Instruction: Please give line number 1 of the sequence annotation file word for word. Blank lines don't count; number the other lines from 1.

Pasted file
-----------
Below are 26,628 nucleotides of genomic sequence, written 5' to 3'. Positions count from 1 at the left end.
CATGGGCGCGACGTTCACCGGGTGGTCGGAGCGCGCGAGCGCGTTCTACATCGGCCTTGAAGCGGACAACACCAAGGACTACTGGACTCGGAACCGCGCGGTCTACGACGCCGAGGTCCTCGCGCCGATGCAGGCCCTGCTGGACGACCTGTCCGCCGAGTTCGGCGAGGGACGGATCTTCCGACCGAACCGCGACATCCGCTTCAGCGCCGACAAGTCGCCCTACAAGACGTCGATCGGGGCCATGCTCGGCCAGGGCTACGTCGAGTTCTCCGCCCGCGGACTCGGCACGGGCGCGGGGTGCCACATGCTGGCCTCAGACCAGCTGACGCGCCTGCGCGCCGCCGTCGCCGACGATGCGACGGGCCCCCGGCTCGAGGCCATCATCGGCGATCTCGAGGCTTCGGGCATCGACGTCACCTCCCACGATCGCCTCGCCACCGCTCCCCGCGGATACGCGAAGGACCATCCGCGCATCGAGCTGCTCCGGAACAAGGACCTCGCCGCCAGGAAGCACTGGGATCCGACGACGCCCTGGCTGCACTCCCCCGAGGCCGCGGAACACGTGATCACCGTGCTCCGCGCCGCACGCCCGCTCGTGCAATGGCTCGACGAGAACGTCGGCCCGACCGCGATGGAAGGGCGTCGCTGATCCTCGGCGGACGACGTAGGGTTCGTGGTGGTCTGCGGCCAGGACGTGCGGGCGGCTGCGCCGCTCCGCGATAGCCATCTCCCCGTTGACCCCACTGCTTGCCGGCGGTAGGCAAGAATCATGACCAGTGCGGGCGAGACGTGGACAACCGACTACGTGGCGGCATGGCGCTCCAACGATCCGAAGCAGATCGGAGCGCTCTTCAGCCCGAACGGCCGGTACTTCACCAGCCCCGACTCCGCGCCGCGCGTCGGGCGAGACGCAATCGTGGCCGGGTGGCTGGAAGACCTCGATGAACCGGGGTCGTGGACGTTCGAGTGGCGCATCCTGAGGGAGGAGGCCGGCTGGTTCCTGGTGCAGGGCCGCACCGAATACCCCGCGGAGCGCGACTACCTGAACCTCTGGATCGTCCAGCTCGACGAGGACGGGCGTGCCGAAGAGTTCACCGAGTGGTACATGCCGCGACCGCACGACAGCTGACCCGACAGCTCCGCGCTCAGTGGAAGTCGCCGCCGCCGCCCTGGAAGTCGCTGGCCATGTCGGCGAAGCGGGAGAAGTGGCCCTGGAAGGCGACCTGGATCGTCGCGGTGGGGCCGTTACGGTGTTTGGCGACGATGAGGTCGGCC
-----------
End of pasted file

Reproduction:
Below are 26,628 nucleotides of genomic sequence, written 5' to 3'. Positions count from 1 at the left end.